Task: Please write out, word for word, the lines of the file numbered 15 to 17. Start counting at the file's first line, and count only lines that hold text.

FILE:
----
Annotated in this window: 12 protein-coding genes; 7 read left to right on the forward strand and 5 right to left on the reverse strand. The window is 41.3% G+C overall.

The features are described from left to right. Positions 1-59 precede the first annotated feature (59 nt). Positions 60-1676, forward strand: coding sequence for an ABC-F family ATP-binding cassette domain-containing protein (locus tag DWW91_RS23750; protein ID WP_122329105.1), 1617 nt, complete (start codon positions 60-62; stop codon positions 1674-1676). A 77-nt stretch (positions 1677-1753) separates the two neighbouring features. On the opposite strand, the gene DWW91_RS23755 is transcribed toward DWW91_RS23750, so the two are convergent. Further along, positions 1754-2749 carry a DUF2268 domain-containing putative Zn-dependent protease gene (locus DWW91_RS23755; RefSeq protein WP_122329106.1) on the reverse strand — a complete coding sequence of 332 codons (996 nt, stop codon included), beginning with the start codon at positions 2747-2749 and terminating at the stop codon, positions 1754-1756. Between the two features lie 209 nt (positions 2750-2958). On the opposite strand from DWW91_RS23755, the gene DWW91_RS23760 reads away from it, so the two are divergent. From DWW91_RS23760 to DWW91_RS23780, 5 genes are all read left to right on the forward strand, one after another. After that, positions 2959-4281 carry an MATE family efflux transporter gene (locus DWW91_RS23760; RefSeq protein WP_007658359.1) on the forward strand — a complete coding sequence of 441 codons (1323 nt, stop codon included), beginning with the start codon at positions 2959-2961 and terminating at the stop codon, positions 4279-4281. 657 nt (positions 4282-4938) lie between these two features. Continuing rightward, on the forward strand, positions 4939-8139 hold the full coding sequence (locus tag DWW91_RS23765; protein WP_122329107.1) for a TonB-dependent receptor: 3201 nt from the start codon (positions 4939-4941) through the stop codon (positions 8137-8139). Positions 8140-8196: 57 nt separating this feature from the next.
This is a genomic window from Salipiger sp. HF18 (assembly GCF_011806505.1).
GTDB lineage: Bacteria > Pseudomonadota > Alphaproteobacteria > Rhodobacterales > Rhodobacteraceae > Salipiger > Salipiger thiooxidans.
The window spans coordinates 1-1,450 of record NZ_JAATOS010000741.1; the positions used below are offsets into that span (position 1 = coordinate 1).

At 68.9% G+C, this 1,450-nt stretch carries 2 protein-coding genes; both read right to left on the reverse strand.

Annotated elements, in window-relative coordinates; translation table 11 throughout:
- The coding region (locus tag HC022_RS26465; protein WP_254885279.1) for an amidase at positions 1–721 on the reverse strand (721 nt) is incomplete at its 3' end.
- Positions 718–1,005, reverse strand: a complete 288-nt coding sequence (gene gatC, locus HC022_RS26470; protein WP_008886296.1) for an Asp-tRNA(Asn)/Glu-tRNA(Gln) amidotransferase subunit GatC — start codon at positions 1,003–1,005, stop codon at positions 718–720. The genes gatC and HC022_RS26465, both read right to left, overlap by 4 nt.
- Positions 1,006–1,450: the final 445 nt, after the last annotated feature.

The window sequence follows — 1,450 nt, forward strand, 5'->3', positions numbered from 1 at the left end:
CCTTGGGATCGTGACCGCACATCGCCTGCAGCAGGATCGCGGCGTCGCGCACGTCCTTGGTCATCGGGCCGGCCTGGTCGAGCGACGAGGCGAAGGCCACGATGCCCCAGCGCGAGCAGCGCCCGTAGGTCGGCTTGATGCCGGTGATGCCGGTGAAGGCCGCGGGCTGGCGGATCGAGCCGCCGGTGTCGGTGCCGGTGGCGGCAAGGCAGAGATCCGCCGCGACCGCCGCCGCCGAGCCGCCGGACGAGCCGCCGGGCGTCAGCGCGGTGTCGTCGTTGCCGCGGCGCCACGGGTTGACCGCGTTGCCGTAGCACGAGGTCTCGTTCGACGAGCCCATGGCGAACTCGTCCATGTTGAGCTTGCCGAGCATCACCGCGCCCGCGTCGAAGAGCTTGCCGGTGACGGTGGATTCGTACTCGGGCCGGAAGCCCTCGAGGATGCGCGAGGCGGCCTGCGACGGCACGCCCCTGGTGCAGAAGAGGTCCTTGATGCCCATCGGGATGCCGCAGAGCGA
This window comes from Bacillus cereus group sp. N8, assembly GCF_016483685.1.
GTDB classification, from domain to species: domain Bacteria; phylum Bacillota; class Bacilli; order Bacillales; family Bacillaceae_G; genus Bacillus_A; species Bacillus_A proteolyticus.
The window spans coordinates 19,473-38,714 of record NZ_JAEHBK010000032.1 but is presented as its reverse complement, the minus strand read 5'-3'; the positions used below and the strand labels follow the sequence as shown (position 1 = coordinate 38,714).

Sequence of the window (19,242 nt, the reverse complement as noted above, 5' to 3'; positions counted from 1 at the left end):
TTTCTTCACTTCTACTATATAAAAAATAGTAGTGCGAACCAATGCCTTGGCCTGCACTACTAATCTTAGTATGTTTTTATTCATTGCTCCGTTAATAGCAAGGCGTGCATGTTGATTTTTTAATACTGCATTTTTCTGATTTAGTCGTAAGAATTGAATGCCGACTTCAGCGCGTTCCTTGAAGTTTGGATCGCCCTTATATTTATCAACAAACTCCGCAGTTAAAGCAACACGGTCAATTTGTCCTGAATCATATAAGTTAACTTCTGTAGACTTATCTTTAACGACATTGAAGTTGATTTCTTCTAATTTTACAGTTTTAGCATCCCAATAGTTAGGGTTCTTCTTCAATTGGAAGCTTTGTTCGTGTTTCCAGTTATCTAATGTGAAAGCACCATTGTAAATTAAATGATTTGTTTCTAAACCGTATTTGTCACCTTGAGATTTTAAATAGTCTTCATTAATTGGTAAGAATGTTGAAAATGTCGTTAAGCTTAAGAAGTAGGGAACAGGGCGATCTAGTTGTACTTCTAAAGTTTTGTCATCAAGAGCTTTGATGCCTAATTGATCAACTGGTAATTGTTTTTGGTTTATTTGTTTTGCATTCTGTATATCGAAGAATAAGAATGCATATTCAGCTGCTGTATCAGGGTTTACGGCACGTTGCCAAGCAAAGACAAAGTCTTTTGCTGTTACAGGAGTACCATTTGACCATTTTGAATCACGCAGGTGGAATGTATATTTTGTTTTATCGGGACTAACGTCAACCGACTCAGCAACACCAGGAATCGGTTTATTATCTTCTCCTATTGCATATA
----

The window spans coordinates 19,473-38,714 of record NZ_JAEHBK010000032.1 but is presented as its reverse complement, the minus strand read 5'-3'; the positions used below and the strand labels follow the sequence as shown (position 1 = coordinate 38,714).

Sequence of the window (19,242 nt, the reverse complement as noted above, 5' to 3'; positions counted from 1 at the left end):
TTTCTTCACTTCTACTATATAAAAAATAGTAGTGCGAACCAATGCCTTGGCCTGCACTACTAATCTTAGTATGTTTTTATTCATTGCTCCGTTAATAGCAAGGCGTGCATGTTGATTTTTTAATACTGCATTTTTCTGATTTAGTCGTAAGAATTGAATGCCGACTTCAGCGCGTTCCTTGAAGTTTGGATCGCCCTTATATTTATCAACAAACTCCGCAGTTAAAGCAACACGGTCAATTTGTCCTGAATCATATAAGTTAACTTCTGTAGACTTATCTTTAACGACATTGAAGTTGATTTCTTCTAATTTTACAGTTTTAGCATCCCAATAGTTAGGGTTCTTCTTCAATTGGAAGCTTTGTTCGTGTTTCCAGTTATCTAATGTGAAAGCACCATTGTAAATTAAATGATTTGTTTCTAAACCGTATTTGTCACCTTGAGATTTTAAATAGTCTTCATTAATTGGTAAGAATGTTGAAAATGTCGTTAAGCTTAAGAAGTAGGGAACAGGGCGATCTAGTTGTACTTCTAAAGTTTTGTCATCAAGAGCTTTGATGCCTAATTGATCAACTGGTAATTGTTTTTGGTTTATTTGTTTTGCATTCTGTATATCGAAGAATAAGAATGCATATTCAGCTGCTGTATCAGGGTTTACGGCACGTTGCCAAGCAAAGACAAAGTCTTTTGCTGTTACAGGAGTACCATTTGACCATTTTGAATCACGCAGGTGGAATGTATATTTTGTTTTATCGGGACTAACGTCAACCGACTCAGCAACACCAGGAATCGGTTTATTATCTTCTCCTATTGCATATA